Posts Tagged ‘post acute network’

Infographic: A Journey Through Post-Acute Care

March 7th, 2016 by Melanie Matthews

With steeper penalties from the Centers for Medicare and Medicaid Services for hospital readmissions, healthcare organizations are not only looking at internal factors that impact readmissions, but are also partnering with post-acute care providers to shore up issues across the post-acute continuum that could lead to a readmission.

A new infographic by ECG Management Consultants looks at the expected path through the continuum for a high-risk, congestive heart failure patient and how this patient might be better supported in a high-functioning post-acute care model.

2015 Healthcare Benchmarks: Post-Acute Care TrendsHealthcare is exploring new post-acute care (PAC) delivery and payment models to support high-quality, coordinated and cost-effective care across the continuum—a direction that ultimately will hold PAC organizations more accountable for the care they provide. For example: two of four CMS Bundled Payments for Care Improvement (BPCI) models include PAC services; and beginning in 2018, skilled nursing facilities (SNFs) will be subject to Medicare readmissions penalties.

2015 Healthcare Benchmarks: Post-Acute Care Trends captures efforts by 92 healthcare organizations to enhance care coordination for individuals receiving post-acute services following a hospitalization—initiatives like the creation of a preferred PAC network or collaborative. Click here for more information.

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HINfographic: 2015 Post-Acute Care Challenge: How to Foster Warm Handoffs

September 16th, 2015 by Melanie Matthews

With patient transitions between care sites a top post-acute care (PAC) challenge for 25 percent of healthcare organizations, discharge planning, hiring of care transition navigators and data exchange are helping to facilitate ‘warm handoffs’—full-circle communication between hospital and post-acute care clinicians regarding a patient’s care—according to 2015 Healthcare Intelligence Network metrics.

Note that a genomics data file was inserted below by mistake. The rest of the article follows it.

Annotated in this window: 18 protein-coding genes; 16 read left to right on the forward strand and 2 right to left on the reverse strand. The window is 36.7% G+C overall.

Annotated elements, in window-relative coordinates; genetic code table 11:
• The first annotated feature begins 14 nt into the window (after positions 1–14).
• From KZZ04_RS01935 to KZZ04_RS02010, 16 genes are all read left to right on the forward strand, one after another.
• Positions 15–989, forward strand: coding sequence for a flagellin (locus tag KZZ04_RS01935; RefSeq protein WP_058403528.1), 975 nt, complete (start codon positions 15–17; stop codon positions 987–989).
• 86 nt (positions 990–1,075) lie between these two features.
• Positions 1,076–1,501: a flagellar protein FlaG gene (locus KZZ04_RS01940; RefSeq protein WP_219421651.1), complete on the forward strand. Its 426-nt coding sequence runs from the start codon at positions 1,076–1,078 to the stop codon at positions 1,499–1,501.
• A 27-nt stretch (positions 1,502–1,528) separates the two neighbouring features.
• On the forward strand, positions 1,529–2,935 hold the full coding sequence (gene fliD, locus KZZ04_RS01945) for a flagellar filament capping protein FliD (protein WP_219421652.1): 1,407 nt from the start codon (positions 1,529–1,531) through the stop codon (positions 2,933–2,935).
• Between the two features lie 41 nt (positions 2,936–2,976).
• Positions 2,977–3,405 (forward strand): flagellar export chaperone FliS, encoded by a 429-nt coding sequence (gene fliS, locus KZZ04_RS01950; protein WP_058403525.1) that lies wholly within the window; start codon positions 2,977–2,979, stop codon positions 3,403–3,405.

A new infographic by HIN examines the top strategies to improve post-acute care and reduce costs and the percentage of healthcare organizations that include post-acute care in value-based reimbursement methodologies.

2015 Healthcare Benchmarks: Post-Acute Care TrendsHealthcare is exploring new post-acute care (PAC) delivery and payment models to support high-quality, coordinated and cost-effective care across the continuum—a direction that ultimately will hold PAC organizations more accountable for the care they provide. For example: two of four CMS Bundled Payments for Care Improvement (BPCI) models include PAC services; and beginning in 2018, skilled nursing facilities (SNFs) will be subject to Medicare readmissions penalties.

2015 Healthcare Benchmarks: Post-Acute Care Trends captures efforts by 92 healthcare organizations to enhance care coordination for individuals receiving post-acute services following a hospitalization—initiatives like the creation of a preferred PAC network or collaborative. Click here for more information.

Get the latest healthcare infographics delivered to your e-inbox with Eye on Infographics, a bi-weekly, e-newsletter digest of visual healthcare data. Click here to sign up today.

Have an infographic you’d like featured on our site? Click here for submission guidelines.

Award-Winning Protocol Puts Readmission Prevention Manager in ER to Reduce Rehospitalization Rates

February 13th, 2014 by Cheryl Miller